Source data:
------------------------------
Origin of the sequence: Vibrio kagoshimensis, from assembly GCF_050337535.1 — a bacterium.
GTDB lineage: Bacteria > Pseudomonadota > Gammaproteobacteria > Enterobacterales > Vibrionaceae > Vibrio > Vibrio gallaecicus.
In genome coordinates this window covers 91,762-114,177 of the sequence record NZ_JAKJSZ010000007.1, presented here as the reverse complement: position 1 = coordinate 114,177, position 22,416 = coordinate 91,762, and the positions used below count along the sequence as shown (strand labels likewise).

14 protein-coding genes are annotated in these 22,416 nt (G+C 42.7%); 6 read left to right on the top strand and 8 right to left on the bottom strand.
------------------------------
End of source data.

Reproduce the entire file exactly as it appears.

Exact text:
Origin of the sequence: Vibrio kagoshimensis, from assembly GCF_050337535.1 — a bacterium.
GTDB lineage: Bacteria > Pseudomonadota > Gammaproteobacteria > Enterobacterales > Vibrionaceae > Vibrio > Vibrio gallaecicus.
In genome coordinates this window covers 91,762-114,177 of the sequence record NZ_JAKJSZ010000007.1, presented here as the reverse complement: position 1 = coordinate 114,177, position 22,416 = coordinate 91,762, and the positions used below count along the sequence as shown (strand labels likewise).

14 protein-coding genes are annotated in these 22,416 nt (G+C 42.7%); 6 read left to right on the top strand and 8 right to left on the bottom strand.